So far, hands down, the best units out there, for in-house video sharing/streaming are the ReplayTV's. Any ReplayTV which has an ethernet port can can stream in realtime to other networked ReplayTV units of similar series (4xxx to other 4xxxx, and 5xxx to other 5xxx). Simply plug the RTV into your network and configure it and you're set. It's that simple - no hacking necessary since the company designed this feature into the OS. There is also software for ReplayTV that runs on your PC (or Mac or Linux box or any other os that can handle java) which allows you offload shows to your computer and then share them back to the networked units as if the computer was just another RTV on your network. www.dvarchive.org - check it out. There is a software pckage that allows you to use a Hauppauge Media MVP as a replayTV thin-client. There is also a software package for the x-box that allows the same (XBMC, I believe, I'm not an x-box owner, so I'm not sure). The down side to the ReplayTV is that the hardware based units are out of production and getting scarce - they are available on ebay and sometimes some of the other AVS members will put one up for sale in the ReplayTV forums.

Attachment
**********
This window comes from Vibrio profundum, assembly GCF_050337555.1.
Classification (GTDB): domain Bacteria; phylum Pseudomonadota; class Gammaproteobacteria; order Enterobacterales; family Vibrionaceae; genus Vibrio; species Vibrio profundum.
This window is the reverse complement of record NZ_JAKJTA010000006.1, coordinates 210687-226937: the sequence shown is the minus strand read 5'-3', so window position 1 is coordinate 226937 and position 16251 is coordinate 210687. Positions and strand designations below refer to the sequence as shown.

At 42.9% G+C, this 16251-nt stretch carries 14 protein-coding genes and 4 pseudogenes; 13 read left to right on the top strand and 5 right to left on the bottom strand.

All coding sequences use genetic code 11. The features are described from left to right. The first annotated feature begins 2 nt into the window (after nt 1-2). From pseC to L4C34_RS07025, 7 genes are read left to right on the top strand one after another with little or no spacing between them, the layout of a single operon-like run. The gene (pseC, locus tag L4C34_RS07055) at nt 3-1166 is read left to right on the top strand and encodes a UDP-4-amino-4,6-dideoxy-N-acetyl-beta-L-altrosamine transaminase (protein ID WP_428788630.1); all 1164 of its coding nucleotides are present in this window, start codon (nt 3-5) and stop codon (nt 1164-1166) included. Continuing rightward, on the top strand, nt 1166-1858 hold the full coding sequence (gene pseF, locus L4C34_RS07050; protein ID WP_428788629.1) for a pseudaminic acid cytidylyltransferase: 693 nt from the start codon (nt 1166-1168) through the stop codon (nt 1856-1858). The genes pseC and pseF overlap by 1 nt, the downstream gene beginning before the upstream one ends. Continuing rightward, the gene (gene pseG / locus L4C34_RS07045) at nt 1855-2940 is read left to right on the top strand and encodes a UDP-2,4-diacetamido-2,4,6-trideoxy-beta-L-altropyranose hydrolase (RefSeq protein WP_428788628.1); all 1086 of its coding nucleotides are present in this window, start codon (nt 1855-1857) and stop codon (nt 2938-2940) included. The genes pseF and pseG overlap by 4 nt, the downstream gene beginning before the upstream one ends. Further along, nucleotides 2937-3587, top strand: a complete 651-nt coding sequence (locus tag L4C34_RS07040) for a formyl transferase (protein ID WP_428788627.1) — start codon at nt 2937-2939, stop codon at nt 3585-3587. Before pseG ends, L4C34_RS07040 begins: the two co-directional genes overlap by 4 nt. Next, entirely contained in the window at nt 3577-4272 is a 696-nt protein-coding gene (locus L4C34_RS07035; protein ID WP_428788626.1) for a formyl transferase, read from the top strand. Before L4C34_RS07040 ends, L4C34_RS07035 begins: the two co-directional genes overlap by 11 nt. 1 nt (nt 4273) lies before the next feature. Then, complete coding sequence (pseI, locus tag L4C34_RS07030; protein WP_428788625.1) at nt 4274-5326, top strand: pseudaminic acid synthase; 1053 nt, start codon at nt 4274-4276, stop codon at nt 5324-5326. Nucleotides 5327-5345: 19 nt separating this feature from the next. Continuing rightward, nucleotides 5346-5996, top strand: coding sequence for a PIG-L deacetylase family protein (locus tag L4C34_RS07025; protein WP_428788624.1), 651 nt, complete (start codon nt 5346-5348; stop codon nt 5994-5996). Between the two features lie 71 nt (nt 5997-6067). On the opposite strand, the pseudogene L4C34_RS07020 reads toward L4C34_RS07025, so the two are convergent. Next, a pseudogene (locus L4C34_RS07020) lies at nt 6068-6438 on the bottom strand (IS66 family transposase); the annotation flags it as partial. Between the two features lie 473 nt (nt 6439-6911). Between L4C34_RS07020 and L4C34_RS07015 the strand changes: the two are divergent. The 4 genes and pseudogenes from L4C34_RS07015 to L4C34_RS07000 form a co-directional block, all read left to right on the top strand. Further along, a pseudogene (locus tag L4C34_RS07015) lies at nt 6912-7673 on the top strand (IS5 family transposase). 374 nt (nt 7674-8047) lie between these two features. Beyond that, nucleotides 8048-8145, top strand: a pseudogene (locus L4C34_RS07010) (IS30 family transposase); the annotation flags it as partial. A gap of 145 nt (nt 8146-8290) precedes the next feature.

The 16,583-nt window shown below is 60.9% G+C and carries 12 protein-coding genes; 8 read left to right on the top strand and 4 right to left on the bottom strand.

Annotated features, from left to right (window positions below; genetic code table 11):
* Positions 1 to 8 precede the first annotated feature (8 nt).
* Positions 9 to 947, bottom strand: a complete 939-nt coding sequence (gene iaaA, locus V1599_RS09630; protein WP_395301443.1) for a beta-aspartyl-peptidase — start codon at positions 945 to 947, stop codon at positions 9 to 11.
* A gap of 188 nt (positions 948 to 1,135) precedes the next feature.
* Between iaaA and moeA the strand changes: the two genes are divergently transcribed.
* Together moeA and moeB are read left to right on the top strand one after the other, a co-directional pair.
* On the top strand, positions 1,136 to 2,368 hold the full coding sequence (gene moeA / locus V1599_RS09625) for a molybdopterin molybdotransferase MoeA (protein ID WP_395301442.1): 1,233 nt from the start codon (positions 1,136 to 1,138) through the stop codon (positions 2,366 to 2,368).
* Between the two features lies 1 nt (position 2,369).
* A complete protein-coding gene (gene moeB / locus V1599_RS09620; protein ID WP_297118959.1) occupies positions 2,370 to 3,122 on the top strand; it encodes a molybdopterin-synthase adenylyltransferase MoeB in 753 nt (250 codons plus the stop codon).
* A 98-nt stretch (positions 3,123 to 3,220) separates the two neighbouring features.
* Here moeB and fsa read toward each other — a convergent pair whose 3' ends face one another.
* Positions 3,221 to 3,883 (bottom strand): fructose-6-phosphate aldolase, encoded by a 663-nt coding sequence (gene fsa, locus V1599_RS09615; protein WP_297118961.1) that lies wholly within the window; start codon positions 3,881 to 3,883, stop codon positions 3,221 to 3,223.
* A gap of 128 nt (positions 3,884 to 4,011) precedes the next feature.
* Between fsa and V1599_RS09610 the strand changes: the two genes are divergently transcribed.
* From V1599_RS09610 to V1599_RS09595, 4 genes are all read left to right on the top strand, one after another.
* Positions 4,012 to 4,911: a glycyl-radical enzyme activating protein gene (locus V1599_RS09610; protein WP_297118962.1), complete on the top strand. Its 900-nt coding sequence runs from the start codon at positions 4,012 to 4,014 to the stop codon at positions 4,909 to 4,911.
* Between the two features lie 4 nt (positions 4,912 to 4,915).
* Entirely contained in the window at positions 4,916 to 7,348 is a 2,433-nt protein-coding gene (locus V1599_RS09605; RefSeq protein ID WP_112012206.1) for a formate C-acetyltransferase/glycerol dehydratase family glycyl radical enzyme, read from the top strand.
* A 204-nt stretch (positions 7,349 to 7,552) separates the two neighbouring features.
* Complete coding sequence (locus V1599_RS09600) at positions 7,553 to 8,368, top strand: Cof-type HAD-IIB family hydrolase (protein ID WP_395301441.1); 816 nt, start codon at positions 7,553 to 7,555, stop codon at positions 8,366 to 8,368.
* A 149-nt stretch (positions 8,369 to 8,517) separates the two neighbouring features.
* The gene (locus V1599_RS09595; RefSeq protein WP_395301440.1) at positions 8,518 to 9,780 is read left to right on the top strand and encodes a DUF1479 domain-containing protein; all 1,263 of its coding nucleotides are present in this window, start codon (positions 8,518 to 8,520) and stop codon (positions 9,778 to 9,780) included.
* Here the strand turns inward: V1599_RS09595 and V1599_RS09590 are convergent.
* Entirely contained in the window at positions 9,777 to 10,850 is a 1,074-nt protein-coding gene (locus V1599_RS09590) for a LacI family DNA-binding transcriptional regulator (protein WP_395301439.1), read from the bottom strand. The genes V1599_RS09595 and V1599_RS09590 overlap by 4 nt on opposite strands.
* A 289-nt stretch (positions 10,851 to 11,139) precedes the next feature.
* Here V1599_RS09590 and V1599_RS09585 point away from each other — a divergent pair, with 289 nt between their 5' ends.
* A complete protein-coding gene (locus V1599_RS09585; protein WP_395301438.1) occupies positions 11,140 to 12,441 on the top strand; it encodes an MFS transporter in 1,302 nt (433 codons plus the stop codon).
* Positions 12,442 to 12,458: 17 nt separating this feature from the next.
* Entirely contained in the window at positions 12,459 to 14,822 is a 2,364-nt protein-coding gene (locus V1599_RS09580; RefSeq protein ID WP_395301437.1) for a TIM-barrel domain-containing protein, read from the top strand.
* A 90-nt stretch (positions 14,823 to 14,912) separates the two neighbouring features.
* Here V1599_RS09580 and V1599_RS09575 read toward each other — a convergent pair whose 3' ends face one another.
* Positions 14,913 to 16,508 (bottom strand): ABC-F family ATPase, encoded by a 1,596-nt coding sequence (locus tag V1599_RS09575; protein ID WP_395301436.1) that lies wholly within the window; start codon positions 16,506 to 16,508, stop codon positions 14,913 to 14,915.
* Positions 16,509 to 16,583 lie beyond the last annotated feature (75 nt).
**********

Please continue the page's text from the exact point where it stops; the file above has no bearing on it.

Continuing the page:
Tivo can also stream from unit to unit, but it's not in realtime. It's a BS solution that requirres you to buffer like 15 minutes of the show to the recieving unit before playing back the show. Then, if you catch up to the end of the buffer, you get to take an intermission... Additionally, you still have to buy the network interface for the DVR and might have to hack the software to activate it. The fact that you can't get a lifetime subscription for a Tivo anymore (unless you buy a used unit that has one) and would have to pay monthly is yet another reason to steer clear of Tivo and their DRM'd POSes.